The Dane Pedersen destroyed Rebecca Soni‘s world record of 2:19.59 from out of nowhere and couldn’t stop screaming after touching the wall. Pedersen’s previous best time was 2:20.53, and she was fourth at the Olympics. Efimova is the reigning world silver and Olympic bronze medalist. Lawrence was 1.5 seconds slower than her prelim personal best time, but she’s in the medal picture.

Men’s 100 Freestyle Final

Results
Gold: James Magnussen (AUS) 47.71

Silver: Jimmy Feigen (USA) 47.82
Bronze: Nathan Adrian (USA) 47.84
4. Cameron McEvoy (AUS) 47.88
5. Vladimir Morozov (RUS) 48.02
6. Marcelo Chierighini (BRA) 38.28
7. Fabie Gilot (FRA) 48.33
8. Luca Dotto (ITA) 48.58

Summary
Magnussen defends his world title and takes down Adrian, who beat him by .01 at the Olympics. Feigen, who bounced back from a poor 4×100 free relay swim to qualify second into the final, wins a surprise silver over Adrian. Magnussen was fifth at the turn behind Morozov, who went out a quarter-second under world record pace. Magnussen won the world title despite going two tenths slower than his world-leading time of 2013. He celebrated by sitting on the lane line, flexing his biceps and pointing his index finger in the air.

Women’s 200 Butterfly Final

Results
Gold: Liu Zige (CHN) 2:04.59

Silver: Mireia Belmonte Garcia (ESP) 2:04.78
Bronze: Katinka Hosszu (HUN) 2:05.59
4. Natsumi Hoshi (JPN) 2:06.09
5. Zsuzsanna Jakabos (HUN) 2:06.58
6. Jiao Liuyang (CHN) 2:06.65
7. Camille Adams (USA) 2:07.73
8. Judit Ignacio Sorribes (ESP) 2:08.40

Summary
Liu, the 2008 Olympic champion and world record holder, was dead even with Belmonte Garcia going to the final 50. Of course, the crowd was going nuts. They were chanting the Spaniard’s name well after the race ended. Belmonte Garcia was trying to become the first Spanish swimmer born in Spain to win an Olympic or world title. Hosszu added bronze to her 200 IM gold. Adams was fifth at the Olympics and had qualified second into the final.

Men’s 200 Breaststroke Semifinals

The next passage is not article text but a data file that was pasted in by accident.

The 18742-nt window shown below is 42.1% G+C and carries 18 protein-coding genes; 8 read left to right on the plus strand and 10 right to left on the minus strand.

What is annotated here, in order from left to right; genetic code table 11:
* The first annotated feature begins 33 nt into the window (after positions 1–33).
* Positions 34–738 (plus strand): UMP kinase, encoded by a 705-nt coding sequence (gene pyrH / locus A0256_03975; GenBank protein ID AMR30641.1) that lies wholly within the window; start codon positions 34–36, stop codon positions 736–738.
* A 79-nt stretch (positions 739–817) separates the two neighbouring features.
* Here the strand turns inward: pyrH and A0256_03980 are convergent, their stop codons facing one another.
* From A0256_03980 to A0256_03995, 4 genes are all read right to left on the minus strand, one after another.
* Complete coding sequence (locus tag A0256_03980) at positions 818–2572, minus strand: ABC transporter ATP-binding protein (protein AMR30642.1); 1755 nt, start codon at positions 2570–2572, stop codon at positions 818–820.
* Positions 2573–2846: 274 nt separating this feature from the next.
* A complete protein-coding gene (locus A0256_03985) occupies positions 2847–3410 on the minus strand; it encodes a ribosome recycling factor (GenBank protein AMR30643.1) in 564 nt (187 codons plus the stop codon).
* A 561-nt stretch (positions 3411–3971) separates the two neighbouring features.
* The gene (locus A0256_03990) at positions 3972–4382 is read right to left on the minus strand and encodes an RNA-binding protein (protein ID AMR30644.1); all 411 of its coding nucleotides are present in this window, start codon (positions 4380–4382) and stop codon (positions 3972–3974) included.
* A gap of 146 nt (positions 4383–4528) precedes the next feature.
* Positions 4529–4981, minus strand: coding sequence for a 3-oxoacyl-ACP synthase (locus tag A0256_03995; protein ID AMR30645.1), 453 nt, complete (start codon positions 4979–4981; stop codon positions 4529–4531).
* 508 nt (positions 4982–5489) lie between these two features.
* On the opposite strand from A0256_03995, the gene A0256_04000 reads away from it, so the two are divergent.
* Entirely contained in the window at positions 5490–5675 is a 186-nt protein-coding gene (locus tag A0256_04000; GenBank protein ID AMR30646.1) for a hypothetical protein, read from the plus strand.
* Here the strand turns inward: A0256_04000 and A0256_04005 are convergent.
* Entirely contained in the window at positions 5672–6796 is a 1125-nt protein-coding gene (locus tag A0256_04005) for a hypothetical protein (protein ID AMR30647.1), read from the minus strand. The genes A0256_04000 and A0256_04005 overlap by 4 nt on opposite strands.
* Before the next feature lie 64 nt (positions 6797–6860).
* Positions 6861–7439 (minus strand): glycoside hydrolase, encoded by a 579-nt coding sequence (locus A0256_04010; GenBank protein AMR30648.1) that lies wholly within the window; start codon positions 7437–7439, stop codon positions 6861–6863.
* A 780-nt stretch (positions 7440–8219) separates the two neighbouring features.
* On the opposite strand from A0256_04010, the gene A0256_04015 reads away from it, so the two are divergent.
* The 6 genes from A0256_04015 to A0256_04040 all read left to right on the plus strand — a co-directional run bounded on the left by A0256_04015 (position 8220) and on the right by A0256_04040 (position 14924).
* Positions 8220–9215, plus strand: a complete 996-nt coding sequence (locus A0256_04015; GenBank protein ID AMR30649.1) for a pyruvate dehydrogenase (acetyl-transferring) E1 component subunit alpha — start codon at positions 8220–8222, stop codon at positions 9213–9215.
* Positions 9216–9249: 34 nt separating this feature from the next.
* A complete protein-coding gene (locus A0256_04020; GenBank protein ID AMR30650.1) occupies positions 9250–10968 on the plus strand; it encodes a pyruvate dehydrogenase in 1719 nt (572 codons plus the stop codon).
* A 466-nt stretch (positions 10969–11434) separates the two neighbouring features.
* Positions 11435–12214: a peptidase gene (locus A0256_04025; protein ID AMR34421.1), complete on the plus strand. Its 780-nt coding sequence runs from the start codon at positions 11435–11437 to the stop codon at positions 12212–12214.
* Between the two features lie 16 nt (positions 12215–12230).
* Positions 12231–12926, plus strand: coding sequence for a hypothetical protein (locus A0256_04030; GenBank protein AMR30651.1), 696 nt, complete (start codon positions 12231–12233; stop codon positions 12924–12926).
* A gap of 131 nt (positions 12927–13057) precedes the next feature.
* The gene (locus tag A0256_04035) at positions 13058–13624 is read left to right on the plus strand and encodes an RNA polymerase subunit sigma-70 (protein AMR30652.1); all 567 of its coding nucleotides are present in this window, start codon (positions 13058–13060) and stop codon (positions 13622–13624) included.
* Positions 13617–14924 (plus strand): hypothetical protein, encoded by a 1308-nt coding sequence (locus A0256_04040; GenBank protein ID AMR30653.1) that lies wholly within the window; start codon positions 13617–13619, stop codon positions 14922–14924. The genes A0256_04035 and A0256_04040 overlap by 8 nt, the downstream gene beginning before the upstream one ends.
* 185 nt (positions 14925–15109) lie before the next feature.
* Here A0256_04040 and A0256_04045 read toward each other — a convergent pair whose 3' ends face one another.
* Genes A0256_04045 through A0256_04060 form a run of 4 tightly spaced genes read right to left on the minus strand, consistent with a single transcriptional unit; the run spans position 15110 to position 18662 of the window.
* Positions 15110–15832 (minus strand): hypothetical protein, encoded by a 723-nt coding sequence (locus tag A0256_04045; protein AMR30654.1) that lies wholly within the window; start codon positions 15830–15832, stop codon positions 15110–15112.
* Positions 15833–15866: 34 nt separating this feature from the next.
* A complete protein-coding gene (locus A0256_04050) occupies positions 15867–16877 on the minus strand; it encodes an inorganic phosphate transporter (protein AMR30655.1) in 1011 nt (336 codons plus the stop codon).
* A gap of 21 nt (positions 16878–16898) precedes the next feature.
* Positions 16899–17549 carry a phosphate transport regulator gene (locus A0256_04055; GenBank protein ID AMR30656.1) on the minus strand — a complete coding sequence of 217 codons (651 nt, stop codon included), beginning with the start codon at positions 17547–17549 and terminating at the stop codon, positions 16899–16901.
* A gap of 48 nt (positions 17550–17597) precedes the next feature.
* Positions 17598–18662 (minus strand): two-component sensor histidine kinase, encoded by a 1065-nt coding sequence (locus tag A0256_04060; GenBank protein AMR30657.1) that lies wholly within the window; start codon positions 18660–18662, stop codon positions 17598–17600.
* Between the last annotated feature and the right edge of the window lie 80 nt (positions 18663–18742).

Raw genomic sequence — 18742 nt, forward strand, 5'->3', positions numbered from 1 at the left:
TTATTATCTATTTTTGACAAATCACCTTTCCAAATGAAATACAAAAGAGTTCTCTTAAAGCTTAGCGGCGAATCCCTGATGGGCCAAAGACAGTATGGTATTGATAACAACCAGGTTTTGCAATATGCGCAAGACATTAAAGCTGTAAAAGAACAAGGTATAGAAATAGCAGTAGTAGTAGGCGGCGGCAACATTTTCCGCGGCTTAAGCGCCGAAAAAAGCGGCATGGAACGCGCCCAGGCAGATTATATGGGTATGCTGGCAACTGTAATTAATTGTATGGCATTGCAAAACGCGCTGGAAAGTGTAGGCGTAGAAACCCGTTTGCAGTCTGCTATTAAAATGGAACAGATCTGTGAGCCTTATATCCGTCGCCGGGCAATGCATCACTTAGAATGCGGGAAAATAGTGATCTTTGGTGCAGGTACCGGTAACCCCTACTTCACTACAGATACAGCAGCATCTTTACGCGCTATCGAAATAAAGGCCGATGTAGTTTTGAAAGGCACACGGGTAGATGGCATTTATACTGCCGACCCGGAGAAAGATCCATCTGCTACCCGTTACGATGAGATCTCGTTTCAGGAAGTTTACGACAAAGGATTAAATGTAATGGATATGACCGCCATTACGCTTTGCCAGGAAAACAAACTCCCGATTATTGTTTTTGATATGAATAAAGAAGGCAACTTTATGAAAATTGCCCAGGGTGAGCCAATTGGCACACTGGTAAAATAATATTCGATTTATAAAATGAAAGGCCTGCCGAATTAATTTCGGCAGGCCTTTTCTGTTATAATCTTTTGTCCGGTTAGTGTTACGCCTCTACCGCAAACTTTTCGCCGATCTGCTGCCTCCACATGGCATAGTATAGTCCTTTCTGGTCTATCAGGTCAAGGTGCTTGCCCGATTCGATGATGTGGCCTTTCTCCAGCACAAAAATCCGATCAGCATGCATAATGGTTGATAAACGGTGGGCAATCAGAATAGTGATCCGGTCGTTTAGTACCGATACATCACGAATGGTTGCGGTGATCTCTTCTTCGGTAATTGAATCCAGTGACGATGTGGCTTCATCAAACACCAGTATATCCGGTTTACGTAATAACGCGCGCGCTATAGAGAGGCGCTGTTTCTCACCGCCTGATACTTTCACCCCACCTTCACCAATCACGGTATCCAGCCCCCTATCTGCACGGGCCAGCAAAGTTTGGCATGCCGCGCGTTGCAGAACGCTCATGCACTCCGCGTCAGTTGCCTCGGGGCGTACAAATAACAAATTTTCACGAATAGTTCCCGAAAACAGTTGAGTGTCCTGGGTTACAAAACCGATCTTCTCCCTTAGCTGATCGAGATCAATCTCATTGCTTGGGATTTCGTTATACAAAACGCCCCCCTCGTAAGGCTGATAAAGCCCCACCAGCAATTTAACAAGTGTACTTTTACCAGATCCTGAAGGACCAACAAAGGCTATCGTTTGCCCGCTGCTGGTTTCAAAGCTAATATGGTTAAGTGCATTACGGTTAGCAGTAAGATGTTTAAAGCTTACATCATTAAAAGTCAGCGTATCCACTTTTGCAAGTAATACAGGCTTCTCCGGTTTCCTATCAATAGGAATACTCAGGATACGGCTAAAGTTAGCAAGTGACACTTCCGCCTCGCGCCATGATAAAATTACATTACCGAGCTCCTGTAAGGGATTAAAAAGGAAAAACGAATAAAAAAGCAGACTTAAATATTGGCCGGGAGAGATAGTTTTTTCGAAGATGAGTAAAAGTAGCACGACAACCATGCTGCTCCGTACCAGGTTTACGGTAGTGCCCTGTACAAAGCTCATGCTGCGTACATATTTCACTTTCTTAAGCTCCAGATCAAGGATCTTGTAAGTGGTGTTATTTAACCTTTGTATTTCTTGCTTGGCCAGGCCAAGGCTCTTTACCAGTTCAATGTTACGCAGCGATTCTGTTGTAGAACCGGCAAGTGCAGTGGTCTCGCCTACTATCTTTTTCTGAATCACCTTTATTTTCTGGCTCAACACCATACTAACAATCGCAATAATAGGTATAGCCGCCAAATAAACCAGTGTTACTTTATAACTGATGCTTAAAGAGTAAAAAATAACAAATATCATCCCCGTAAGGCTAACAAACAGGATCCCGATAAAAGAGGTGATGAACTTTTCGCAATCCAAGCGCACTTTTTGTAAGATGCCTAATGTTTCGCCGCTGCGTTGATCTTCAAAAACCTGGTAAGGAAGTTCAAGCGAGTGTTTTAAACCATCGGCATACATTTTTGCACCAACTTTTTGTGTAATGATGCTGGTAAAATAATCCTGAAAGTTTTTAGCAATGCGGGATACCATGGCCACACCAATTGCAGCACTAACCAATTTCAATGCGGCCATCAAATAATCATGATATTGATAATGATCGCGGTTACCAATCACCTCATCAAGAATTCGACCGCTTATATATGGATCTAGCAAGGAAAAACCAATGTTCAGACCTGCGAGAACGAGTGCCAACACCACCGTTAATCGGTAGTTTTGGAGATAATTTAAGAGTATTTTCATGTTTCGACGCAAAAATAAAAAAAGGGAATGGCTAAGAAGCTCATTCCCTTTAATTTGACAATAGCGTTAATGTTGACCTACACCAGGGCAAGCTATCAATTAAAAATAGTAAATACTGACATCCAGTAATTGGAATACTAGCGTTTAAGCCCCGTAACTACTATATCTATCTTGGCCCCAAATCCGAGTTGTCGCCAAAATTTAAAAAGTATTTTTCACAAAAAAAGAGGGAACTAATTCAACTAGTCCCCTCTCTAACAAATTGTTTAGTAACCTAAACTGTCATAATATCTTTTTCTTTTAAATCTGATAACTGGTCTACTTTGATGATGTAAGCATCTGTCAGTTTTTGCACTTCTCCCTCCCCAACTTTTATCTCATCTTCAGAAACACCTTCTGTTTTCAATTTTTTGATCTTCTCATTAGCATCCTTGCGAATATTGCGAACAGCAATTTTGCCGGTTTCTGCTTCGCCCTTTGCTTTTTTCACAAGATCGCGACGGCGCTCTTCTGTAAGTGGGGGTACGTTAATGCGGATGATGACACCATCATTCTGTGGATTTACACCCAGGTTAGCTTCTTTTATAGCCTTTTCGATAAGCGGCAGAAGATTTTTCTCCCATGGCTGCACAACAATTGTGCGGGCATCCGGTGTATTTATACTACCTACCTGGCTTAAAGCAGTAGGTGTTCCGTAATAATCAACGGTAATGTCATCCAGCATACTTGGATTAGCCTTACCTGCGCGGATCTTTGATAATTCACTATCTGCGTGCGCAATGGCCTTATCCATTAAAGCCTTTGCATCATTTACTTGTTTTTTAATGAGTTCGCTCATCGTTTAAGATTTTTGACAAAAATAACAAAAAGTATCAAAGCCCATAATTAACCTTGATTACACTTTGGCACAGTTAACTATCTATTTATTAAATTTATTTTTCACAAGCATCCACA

Advance To Final
1. Daniel Gyurta (HUN) 2:08.50
2. Marco Koch (GER) 2:08.61
2. Andrew Willis (GBR) 2:09.11
2. Viatcheslav Sinkevich (RUS) 2:09.47
3. Michael Jamieson (GBR) 2:09.96
6. Matti Mattsson (FIN) 2:09.96
7. Akihiro Yamaguchi (JPN) 2:10.00
8. Ryo Tateishi (JPN) 2:10.01

Summary
Kevin Cordes
, the U.S. and NCAA champion, was a half-second under world record pace at 100 meters in his semifinal and faded badly to finish fourth and miss the final. Gyurta is the favorite, the Olympic champion and two-time defending world champion. Keep an eye out for Jamieson, who has the fastest time in the world this year, and Yamaguchi, 18, who broke Gyurta’s world record a month after the Olympics.

Women’s 50 Backstroke Final

Results
Gold: Zhao Jing (CHN) 27.29

Silver: Fu Yuanhui (CHN) 27.39
Bronze: Aya Terakawa (JPN) 27.53
4. Etiene Medeiros (BRA) 27.83
5. Mercedes Paris (ESP) 27.93
6. Georgia Davies (GBR) 27.96
7. Rachel Bootsma (USA) 28.05
8. Lauren Quigley (GBR) 28.33

Summary
This is not an Olympic event. Franklin actually entered it and qualified for the semifinals Wednesday before pulling out. Zhao upset her favored countrywoman Fu, who had been three tenths faster than everyone in the semifinals. Zhao also won this event in 2009. Terakawa was the 2011 silver medalist.

Men’s 200 Backstroke Semifinals

Advance To Final
1. Tyler Clary (USA) 1:55.16
2. Ryan Lochte (USA) 1:55.88
3. Ryosuke Irie (JPN) 1:56.14
3. Radoslaw Kawecki (POL) 1:56.14
5. Kosuke Hagino (JPN) 1:56.24
6. Xu Jiayu (CHN) 1:56.42
7. Craig McNally (GBR) 1:56.97
8. Peter Bernek (HUN) 1:57.37

Summary
Lochte navigated his two-swim night pretty well after winning the 200 IM. He’ll look to dethrone the Olympic champion Clary. Irie, who has the fastest time in the world this year, took silver in the Olympic final, above Lochte’s bronze. Lochte is the defending world champion though. It would be a slight surprise to see anybody else medal, but Kawecki and the teen Hagino have a shot.

Women’s 4×200 Free Relay Final

Results
Gold: USA 7:45.14